Elementor version 3 was released on August 23rd, 2020. The release was a disaster. Despite an open beta of almost 2 months, significant numbers of Elementor sites “broke.” Elementor support was overwhelmed and online forums and Facebook groups were flooded with unhappy users.
There were some addon vendors who tested the version 3 beta and had updates ready. These vendors quickly fixed any small issues that arose. However there were a large number of third party addons which were not compatible with version 3 when it was released. This of course complicated support requests because initially it was not known if issues were with Elementor itself or with addons.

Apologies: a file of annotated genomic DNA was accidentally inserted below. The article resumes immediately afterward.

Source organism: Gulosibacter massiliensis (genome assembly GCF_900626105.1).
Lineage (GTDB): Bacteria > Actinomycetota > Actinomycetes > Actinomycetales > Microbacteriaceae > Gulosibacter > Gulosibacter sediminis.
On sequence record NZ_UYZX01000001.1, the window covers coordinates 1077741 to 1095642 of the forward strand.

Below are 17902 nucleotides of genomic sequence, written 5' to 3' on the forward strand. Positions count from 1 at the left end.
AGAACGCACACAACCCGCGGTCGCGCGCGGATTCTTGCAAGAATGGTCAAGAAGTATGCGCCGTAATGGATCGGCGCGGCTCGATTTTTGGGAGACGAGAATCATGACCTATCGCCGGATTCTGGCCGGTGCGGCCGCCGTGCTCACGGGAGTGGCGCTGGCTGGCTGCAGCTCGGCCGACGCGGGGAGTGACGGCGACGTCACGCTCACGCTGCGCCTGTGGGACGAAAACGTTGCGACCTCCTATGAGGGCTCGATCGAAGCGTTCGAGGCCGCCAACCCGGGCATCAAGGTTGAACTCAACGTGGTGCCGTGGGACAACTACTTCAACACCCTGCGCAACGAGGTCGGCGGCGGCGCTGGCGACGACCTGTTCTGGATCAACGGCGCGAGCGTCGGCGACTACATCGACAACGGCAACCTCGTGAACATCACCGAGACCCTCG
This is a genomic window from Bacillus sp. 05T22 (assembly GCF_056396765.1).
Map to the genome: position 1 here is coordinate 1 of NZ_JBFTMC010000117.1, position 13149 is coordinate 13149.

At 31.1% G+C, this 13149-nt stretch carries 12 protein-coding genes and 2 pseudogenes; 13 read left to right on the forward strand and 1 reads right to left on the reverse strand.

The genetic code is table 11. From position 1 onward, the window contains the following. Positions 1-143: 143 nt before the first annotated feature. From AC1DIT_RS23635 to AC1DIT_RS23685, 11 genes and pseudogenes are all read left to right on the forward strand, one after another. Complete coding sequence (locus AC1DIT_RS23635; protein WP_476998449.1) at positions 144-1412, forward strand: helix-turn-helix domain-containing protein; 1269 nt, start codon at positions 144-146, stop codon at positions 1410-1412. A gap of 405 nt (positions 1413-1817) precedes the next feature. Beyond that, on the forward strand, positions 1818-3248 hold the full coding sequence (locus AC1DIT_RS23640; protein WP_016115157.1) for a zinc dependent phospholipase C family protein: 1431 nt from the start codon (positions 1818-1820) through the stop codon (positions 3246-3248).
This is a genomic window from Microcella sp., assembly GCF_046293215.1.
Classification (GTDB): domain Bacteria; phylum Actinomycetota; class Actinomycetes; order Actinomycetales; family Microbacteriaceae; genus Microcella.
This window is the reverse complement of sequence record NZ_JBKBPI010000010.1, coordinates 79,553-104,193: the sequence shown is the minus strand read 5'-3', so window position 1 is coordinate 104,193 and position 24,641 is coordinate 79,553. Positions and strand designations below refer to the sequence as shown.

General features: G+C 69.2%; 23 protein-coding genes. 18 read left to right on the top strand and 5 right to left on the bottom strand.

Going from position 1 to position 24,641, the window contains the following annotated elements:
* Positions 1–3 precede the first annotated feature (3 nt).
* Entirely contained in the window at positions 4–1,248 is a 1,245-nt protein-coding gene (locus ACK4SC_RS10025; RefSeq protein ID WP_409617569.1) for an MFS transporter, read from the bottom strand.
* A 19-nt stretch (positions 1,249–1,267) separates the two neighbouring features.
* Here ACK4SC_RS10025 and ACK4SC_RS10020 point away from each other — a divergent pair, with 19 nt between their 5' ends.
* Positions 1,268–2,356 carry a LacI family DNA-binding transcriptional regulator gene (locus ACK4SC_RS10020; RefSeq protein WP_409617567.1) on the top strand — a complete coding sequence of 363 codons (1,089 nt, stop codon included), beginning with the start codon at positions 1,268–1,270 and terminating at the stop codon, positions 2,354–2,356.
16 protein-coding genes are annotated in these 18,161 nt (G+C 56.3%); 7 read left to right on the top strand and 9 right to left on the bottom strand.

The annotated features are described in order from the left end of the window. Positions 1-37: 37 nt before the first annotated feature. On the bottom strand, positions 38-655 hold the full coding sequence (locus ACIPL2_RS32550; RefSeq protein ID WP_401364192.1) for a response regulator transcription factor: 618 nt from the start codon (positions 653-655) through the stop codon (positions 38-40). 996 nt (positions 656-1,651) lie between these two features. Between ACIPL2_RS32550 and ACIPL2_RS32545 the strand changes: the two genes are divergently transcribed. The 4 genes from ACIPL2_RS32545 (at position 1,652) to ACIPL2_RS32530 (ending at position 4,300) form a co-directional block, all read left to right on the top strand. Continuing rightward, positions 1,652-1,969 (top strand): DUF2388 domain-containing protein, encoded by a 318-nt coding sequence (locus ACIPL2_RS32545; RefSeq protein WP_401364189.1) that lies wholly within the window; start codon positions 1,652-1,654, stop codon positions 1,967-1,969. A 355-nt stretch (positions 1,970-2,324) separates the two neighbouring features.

On September 23rd, the Elementor CEO publicly apologized and talked about the lessons learned.
January 2021 – Elementor 3.1 Released
With Elementor 3.1, released in January 2021, the Elementor team made two adjustments to its release process. First, one of the main features of the release was the introduction of “Experiments.” These are code changes that can be manually enabled/disabled and allow people to test upcoming features without downloading a beta version. The second change was the introduction of the new compatibility tag feature. Just as WordPress plugins have a tested up to tag, the new compatibility tag allows third parties to add a tag to their readme indicating the latest version of Elementor that they have been tested with. With these two features in place, the Elementor team could safely resume the optimization project.
March and April 2021 – Security Issues
Then in April WordFence published another post, titled “Recent Patches Rock the Elementor Ecosystem,” reporting that 15 popular Elementor addons had the same issue. The following plugins were listed: